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Opinion: Help Michigan by using Medicaid to pay for prisoners’ health

Robert A. Ficano

It is no surprise the U.S. government is running its money-printing presses at a breakneck speed.

With cities, counties and states facing unprecedented budget deficits, the COVID-19 pandemic has wreaked unprecedented financial damage to our governments and economic system. 

Michigan alone is facing a projected $3.2 billion deficit. Wayne County has announced a projected deficit of over $150 million. The financial conditions on all levels of government have been thrown into chaos because of the economic shut down for two months.

There is something Congress can do. It can change the Medicaid law so that prisoners are eligible for medical and mental health services, Ficano writes.

Congress, in its partisan divide, is seeking strategies to respond to racial injustice, the health of our citizens and the financial losses brought about by the pandemic.

What can Congress do besides finger-point to actually help state and local governments?

Nobody realistically believes, with the partisan infighting, that Congress is going to totally bail out the cities, counties and states.

But there is something Congress can do. It can change the Medicaid law so that prisoners are eligible for medical and mental health services. Right now, counties and states must pick up the cost of prisoner medical care.

Even if the prisoners were on Medicaid before incarceration, they are not eligible once they are in jail or prison. Even if they have private insurance, most health care insurance companies will not pay for services while someone is incarcerated.

Michigan Department of Corrections alone spends over $300 million on health care. The Wayne County Jail spends over $20 million on health care of inmates. Although most of the inmates would qualify for Medicaid, the law prohibits the federal program from picking up the costs. If the inmates were on the street, they would qualify for Medicaid.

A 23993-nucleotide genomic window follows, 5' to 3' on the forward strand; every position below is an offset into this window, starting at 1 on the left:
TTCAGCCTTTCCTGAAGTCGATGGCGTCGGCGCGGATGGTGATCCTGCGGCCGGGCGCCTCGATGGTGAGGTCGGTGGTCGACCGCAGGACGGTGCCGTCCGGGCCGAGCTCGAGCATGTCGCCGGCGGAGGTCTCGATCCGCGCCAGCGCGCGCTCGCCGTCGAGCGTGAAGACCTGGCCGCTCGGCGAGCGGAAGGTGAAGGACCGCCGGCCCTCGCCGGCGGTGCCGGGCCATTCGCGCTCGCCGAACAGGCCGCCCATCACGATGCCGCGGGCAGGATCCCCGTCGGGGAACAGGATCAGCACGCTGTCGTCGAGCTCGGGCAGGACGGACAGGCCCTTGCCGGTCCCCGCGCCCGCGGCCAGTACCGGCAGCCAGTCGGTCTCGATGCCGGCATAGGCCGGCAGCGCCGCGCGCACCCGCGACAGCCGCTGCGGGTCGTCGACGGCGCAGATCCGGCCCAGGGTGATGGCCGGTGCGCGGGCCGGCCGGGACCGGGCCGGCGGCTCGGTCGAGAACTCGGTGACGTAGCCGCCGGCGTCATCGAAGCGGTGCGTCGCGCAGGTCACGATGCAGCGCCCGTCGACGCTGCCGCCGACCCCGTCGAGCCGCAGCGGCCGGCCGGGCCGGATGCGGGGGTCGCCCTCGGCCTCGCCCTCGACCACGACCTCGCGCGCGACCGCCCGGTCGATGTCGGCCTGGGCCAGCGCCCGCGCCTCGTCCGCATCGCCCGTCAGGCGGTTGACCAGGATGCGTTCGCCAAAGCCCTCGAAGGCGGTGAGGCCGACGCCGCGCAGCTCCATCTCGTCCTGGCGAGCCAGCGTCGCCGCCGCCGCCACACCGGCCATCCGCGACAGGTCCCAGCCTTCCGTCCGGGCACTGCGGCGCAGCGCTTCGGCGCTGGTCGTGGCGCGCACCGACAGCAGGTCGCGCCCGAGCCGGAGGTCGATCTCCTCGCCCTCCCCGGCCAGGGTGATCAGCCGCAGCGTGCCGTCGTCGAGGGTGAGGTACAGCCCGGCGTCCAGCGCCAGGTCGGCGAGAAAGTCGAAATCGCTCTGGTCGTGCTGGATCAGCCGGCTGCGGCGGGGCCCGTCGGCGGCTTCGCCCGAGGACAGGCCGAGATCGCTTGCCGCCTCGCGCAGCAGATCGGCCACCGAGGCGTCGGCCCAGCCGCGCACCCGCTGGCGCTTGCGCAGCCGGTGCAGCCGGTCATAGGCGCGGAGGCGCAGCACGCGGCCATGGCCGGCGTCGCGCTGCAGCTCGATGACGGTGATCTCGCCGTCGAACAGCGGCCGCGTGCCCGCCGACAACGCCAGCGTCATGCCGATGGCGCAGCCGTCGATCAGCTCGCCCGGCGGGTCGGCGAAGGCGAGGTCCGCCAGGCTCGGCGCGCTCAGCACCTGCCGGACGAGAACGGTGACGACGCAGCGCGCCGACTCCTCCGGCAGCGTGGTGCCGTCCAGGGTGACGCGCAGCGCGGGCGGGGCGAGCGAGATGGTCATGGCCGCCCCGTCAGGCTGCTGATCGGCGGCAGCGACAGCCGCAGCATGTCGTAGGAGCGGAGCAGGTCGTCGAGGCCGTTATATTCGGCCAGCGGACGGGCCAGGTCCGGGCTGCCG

During my visits to the White House as Wayne County executive, I along with my colleagues raised the issue of ineligible Medicaid directly with then-President Barack Obama and Vice President Joe Biden. Both men were sympathetic but Congress would not act.

There could be an additional benefit for the uninsured in states that have rejected the expansion of Medicaid for their citizens. Those states might reconsider their options if their prison population health care can be relieved.

So Congress — pause the partisan bickering. You want to help states and local government? Changing the Medicaid law for inmate eligibility would be a good logical start. That is something that can help local and state governments.

Robert Ficano is the former Wayne County sheriff and Wayne County executive. He is a host on 910AM, and adjunct professor at Wayne County Community College.